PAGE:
I've seen your comments strewn around the net. I can't say that I've found any substance in them - and in fact, I have found a great deal of misrepresentation (eg. of Dale Allison's views, of Larry Hutardo's views.)This implies a closed mind, a lack of objectivity.
Mary Magdelene is the name of the witness that you seek.
And if you believe that secondary sources cannot yield solid historical information...well, there's nothing to talk about really.

The best that I can do is suggest that you read Grant's book - especially the appendix. And, perhaps, R Evans "In Defence of History"

Best wishes


Anonymous said...

Bob Prokop writing:

Good to have Mr. Carr back. We've missed you! I also see that you haven't abandoned your "one note samba", saying the same thing over and over and over (and over) again. I guess there is some merit in consistency, but be careful - there is none in pigheadedness.

I think it's time you realized that NO ONE EXCEPT YOU CARES whether or not there are any "named" sources for the Gospels. Even if they were entirely anonymous (something I don't grant), so what? 90% of ALL sources from centuries ago are anonymous. What is your point? Do you believe this is somehow a mark against them? If so, then you are simply demonstrating that you don't understand the first thing about the historical method, and are only embarrassing yourself.

After all, it's not just the Gospels that are affected by your frankly wierd standards of authorship. Purely literary works such as the Iliad and the Odyssey are in the same boat. The name "Homer" was not attached to these poems until GENERATIONS after their composition. Does this mean that they are somehow less valuable? That maybe we shouldn't read them, or appreciate their incredible wisdom? Would it matter if they had been written by someone named "Bob" rather than "Homer"? I think not.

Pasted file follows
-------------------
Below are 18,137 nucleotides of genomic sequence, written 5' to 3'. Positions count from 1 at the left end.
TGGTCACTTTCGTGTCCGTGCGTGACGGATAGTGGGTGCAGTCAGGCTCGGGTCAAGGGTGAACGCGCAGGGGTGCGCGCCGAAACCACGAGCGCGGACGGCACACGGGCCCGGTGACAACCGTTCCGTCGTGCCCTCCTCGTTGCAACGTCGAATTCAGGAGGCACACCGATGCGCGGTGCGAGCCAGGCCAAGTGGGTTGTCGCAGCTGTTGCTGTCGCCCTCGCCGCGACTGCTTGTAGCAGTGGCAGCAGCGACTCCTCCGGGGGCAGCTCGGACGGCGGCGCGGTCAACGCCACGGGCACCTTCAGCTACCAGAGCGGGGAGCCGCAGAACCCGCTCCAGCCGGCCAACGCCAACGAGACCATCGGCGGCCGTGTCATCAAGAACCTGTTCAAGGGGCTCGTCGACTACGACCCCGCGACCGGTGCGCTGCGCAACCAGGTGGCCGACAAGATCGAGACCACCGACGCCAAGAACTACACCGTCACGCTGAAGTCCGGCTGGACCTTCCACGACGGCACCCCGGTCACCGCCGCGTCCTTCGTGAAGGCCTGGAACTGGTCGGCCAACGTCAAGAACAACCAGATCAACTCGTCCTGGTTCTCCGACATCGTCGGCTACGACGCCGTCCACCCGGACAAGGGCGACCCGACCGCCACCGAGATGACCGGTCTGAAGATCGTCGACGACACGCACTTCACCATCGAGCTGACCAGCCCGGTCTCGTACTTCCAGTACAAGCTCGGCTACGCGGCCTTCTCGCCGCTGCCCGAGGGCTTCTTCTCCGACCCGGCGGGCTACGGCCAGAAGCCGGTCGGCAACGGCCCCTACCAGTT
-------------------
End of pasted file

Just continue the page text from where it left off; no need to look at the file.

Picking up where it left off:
Help me out here. I have read all of your postings for months now, and I have yet to understand why you think this issue is at all important. I for one haven't lost one nanosecond of sleep over whether "Mark" might really have been named "Edgar", or whatever. IT DOESN'T MATTER!

Mr Veale said...

Those criticisms of Steve seem appropriate.
In any case, I've answered all of his criticisms, which are made with greater insight, and much more force, by Crossley and Casey.

Simply repeating the objections to the historicity of Mark's account doesn't establish anything of substance.

I will simply add that the first WRITTEN source THAT WE HAVE ACCESS TO is Mark.
This does not mean that traditions and written sources did not precede Mark. And in fact, I'm arguing that stable oral traditions about the discovery of Jesus' tomb go back to the first days of the Church. That is the best explanation of all the available evidence .

Victor Reppert said...

Wouldn't the first written source we have access to be Paul?

Alex Dalton said...

You might be interested in my discussion of the empty tomb narratives and various objections made by Crossley and Tabor, with "steph" (apparently a graduate student of Crossley's), on Crossley's blog:


Mr Veale said...

Dr Reppert

Paul doesn't provide any evidence of the Empty Tomb narratives (that the women went to the tomb Joseph provided, and found that tomb empty).
Crossley acknowledges that Paul believed in a physical resurrection, but denies that Paul had any knowledge of these narratives. (So Paul believed in an Empty Tomb, but did not know who discovered it, and quite possibly did not care!)

My point is that we don't have any good reason to assert that Paul didn't know these narratives. He simply did not see a need to cite them.
Or he may not have "received" the narratives (memorised them) in a form that could be "passed on" (in an authoritative form that could be given to others for repetition.Paul only gives knowledge of the Resurrection appearances as oral tradition that could be "passed on".)